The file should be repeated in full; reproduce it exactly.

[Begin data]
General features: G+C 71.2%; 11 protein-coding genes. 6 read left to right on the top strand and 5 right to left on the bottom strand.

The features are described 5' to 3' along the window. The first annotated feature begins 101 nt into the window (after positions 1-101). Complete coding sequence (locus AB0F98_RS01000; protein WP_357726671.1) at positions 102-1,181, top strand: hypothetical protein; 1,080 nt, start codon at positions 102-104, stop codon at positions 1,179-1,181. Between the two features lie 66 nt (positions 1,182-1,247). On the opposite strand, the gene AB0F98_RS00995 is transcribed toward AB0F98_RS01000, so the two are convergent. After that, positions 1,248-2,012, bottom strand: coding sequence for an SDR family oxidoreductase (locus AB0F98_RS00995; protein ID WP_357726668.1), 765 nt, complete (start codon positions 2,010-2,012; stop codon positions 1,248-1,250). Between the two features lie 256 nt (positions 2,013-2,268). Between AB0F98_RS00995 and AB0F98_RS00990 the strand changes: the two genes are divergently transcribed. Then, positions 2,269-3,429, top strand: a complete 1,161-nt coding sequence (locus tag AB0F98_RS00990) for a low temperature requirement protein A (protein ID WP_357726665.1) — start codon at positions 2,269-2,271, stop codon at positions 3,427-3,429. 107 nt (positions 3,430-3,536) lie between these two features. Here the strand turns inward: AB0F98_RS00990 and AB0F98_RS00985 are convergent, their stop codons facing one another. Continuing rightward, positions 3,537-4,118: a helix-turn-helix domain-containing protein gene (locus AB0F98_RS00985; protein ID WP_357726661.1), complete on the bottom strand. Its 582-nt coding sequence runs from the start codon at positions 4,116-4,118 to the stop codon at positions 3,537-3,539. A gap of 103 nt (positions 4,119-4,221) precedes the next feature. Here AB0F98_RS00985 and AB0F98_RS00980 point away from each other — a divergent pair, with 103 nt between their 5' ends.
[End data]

General features: G+C 71.2%; 11 protein-coding genes. 6 read left to right on the top strand and 5 right to left on the bottom strand.

The features are described 5' to 3' along the window. The first annotated feature begins 101 nt into the window (after positions 1-101). Complete coding sequence (locus AB0F98_RS01000; protein WP_357726671.1) at positions 102-1,181, top strand: hypothetical protein; 1,080 nt, start codon at positions 102-104, stop codon at positions 1,179-1,181. Between the two features lie 66 nt (positions 1,182-1,247). On the opposite strand, the gene AB0F98_RS00995 is transcribed toward AB0F98_RS01000, so the two are convergent. After that, positions 1,248-2,012, bottom strand: coding sequence for an SDR family oxidoreductase (locus AB0F98_RS00995; protein ID WP_357726668.1), 765 nt, complete (start codon positions 2,010-2,012; stop codon positions 1,248-1,250). Between the two features lie 256 nt (positions 2,013-2,268). Between AB0F98_RS00995 and AB0F98_RS00990 the strand changes: the two genes are divergently transcribed. Then, positions 2,269-3,429, top strand: a complete 1,161-nt coding sequence (locus tag AB0F98_RS00990) for a low temperature requirement protein A (protein ID WP_357726665.1) — start codon at positions 2,269-2,271, stop codon at positions 3,427-3,429. 107 nt (positions 3,430-3,536) lie between these two features. Here the strand turns inward: AB0F98_RS00990 and AB0F98_RS00985 are convergent, their stop codons facing one another. Continuing rightward, positions 3,537-4,118: a helix-turn-helix domain-containing protein gene (locus AB0F98_RS00985; protein ID WP_357726661.1), complete on the bottom strand. Its 582-nt coding sequence runs from the start codon at positions 4,116-4,118 to the stop codon at positions 3,537-3,539. A gap of 103 nt (positions 4,119-4,221) precedes the next feature. Here AB0F98_RS00985 and AB0F98_RS00980 point away from each other — a divergent pair, with 103 nt between their 5' ends.